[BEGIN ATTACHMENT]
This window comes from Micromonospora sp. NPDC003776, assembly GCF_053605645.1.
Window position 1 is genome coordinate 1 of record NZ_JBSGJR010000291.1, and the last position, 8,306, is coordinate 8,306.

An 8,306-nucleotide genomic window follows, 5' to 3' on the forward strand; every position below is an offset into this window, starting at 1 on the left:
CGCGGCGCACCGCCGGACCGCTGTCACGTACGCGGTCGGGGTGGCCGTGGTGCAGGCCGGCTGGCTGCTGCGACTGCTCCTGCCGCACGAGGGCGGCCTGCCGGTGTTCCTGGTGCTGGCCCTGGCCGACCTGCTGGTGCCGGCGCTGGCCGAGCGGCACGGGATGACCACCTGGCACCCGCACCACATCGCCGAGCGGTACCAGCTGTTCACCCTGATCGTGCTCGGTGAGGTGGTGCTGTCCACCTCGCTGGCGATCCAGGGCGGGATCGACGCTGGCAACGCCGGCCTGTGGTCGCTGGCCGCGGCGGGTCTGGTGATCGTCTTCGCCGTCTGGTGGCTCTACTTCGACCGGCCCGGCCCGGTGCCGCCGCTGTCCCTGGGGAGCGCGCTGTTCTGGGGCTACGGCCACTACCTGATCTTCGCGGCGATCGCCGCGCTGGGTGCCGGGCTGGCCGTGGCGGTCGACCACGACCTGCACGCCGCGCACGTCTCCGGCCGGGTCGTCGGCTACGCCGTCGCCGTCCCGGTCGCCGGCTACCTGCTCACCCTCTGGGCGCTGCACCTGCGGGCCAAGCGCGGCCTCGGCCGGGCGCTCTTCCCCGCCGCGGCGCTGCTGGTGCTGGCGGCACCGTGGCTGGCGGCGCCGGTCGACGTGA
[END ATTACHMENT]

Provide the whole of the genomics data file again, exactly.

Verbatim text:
This window comes from Micromonospora sp. NPDC003776, assembly GCF_053605645.1.
Window position 1 is genome coordinate 1 of record NZ_JBSGJR010000291.1, and the last position, 8,306, is coordinate 8,306.

An 8,306-nucleotide genomic window follows, 5' to 3' on the forward strand; every position below is an offset into this window, starting at 1 on the left:
CGCGGCGCACCGCCGGACCGCTGTCACGTACGCGGTCGGGGTGGCCGTGGTGCAGGCCGGCTGGCTGCTGCGACTGCTCCTGCCGCACGAGGGCGGCCTGCCGGTGTTCCTGGTGCTGGCCCTGGCCGACCTGCTGGTGCCGGCGCTGGCCGAGCGGCACGGGATGACCACCTGGCACCCGCACCACATCGCCGAGCGGTACCAGCTGTTCACCCTGATCGTGCTCGGTGAGGTGGTGCTGTCCACCTCGCTGGCGATCCAGGGCGGGATCGACGCTGGCAACGCCGGCCTGTGGTCGCTGGCCGCGGCGGGTCTGGTGATCGTCTTCGCCGTCTGGTGGCTCTACTTCGACCGGCCCGGCCCGGTGCCGCCGCTGTCCCTGGGGAGCGCGCTGTTCTGGGGCTACGGCCACTACCTGATCTTCGCGGCGATCGCCGCGCTGGGTGCCGGGCTGGCCGTGGCGGTCGACCACGACCTGCACGCCGCGCACGTCTCCGGCCGGGTCGTCGGCTACGCCGTCGCCGTCCCGGTCGCCGGCTACCTGCTCACCCTCTGGGCGCTGCACCTGCGGGCCAAGCGCGGCCTCGGCCGGGCGCTCTTCCCCGCCGCGGCGCTGCTGGTGCTGGCGGCACCGTGGCTGGCGGCGCCGGTCGACGTGA